Free air time for candidates carries a high price

Friday, April 7, 2000

“Money … is not speech,” Justice Stephens wrote in his concurrence to the majority opinion in Nixon v. Shrink, the recent Supreme Court decision upholding a Missouri law’s limits on political campaign contributions. That may seem to be a simple truth, but in the context of political speech it is out of touch with logic, reality and the First Amendment.

That is especially so when it comes to requiring television broadcasters to provide free air time for political candidates as a way of improving democracy and the political process.

If money isn’t speech, then why do businesses, organizations and individuals squander all those billions each year in advertising and promotion of their issues, goods and services?

If money isn’t speech, why do individuals, organizations and corporations shower all those lobbyists with billions each year to make their voices heard in legislative chambers across the land?

If money isn’t speech, why has the Supreme Court said in two different rulings that it would be a violation of candidates’ free-speech rights to limit their campaign spending?

The fact is that if you’ve got money, you’ve got speech, and if you only have a little money you should have a right to put it together with others of like mind to amplify your voices.

Money is speech especially in the context of free air time for political candidates.

This issue takes on urgency because it is part of a package of proposals the Federal Communications Commission has put forth for consideration. Other elements of that package affecting First Amendment concerns include new program-content ratings, minimum hour requirements for news, educational, classroom and children’s programs, and the extension of public-interest obligations to the Internet.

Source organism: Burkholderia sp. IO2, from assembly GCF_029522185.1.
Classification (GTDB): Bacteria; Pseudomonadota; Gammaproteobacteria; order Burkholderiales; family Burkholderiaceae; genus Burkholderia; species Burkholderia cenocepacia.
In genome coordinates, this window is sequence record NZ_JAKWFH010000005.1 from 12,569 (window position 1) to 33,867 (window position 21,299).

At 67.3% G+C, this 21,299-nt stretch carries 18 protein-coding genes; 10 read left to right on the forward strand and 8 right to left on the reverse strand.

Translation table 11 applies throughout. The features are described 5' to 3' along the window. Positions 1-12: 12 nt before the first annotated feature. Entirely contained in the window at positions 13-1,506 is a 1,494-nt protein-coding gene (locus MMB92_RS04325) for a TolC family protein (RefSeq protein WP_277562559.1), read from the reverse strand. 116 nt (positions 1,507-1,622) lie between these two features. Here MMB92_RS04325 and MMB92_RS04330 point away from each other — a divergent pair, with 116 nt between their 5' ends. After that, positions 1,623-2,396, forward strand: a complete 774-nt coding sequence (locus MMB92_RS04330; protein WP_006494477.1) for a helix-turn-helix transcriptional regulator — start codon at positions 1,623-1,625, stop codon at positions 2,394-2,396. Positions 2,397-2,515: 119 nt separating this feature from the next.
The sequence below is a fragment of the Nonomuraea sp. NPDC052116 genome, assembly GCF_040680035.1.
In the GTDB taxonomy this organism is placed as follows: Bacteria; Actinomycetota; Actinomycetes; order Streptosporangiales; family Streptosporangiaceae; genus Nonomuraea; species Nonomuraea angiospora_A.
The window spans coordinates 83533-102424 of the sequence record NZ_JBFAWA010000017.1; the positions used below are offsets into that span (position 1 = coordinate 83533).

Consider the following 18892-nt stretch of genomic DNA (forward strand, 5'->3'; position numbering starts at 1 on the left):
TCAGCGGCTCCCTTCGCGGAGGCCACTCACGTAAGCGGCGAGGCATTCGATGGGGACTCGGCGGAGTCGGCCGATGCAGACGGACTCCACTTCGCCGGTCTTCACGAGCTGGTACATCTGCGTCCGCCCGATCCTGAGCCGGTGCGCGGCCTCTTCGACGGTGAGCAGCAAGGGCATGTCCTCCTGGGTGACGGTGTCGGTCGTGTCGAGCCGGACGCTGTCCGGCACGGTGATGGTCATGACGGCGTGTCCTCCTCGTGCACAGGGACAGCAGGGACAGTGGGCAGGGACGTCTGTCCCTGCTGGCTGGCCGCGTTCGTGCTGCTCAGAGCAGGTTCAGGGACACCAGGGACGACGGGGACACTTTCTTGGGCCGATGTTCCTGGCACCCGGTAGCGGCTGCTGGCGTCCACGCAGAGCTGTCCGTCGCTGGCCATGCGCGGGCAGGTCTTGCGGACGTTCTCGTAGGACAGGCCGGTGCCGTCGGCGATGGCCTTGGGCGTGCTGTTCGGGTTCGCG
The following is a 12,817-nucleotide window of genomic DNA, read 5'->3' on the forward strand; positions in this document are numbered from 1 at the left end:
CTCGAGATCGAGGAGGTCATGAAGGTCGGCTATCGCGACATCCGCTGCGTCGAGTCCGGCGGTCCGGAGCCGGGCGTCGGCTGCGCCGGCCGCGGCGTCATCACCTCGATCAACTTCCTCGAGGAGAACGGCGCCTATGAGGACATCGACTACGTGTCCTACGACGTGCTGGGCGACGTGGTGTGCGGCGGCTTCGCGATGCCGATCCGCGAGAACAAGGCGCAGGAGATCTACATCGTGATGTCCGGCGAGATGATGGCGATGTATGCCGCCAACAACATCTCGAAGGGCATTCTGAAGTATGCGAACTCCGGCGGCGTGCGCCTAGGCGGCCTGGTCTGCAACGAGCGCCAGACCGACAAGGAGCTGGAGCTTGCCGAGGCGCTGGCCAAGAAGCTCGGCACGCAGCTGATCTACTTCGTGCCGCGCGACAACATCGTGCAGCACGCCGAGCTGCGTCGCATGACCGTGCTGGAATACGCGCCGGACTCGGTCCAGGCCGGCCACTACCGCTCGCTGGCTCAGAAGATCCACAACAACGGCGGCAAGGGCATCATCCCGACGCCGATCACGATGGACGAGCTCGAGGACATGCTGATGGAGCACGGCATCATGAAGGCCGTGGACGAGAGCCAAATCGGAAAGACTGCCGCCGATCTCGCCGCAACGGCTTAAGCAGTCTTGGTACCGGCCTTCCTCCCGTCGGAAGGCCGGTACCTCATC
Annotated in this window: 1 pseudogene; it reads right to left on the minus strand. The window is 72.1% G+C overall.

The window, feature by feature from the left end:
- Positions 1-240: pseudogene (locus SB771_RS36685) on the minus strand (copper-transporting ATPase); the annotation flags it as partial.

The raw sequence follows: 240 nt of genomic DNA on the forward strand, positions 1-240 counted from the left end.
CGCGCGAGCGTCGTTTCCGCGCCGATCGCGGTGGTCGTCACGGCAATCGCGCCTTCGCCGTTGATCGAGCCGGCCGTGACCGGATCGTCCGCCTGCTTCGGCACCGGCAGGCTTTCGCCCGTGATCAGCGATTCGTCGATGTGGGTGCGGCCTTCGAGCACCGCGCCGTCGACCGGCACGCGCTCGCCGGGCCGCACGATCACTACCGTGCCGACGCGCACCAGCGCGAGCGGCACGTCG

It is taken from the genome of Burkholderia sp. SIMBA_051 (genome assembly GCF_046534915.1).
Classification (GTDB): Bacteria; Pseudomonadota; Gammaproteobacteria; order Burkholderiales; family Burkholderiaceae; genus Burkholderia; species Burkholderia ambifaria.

The FCC and groups supporting these proposals say that broadcasters and new media must suffer these limitations on their free-speech rights because they have public-interest obligations that other media do not have. Even so, these latest proposals raise to a new level the shaky premise advanced 70 years ago that the power to license broadcast frequencies translates easily into a license to regulate speech.

In putting forth these proposals, proponents hope to take advantage of the convergence of two unrelated matters: the transition of broadcast television from analog to digital technology and the mounting pressure for campaign-finance reform.

The cry for campaign reform itself seems to be based more on assertions than demonstrations that democracy generally and the electoral process specifically are in deep trouble. But accepting the argument that reform is needed, it seems passing strange that the remedies sought would be more of the same as those proposed in 1974, which apparently have led to the current mess.

As for the transition from analog to digital — which will allow broadcasters to engage in multicasting and datacasting because of the splitting of frequencies — we should keep in mind that while technology has changed, the Constitution has not.

The proposal for requiring free air time for political candidates seems to have been kept deliberately vague. But any meaningful discussion would have to involve answers to some basic questions.

  • Does the requirement cover off-year, primary and general elections? Issues and initiatives as well as candidates? Major and third-party candidates only, or fringe and write-in candidates, too?
  • Which broadcasters are covered? Networks and affiliates only, or independent stations, too? Must each station air the same messages as competing stations? Do they all have to air at the same time to block viewer flight?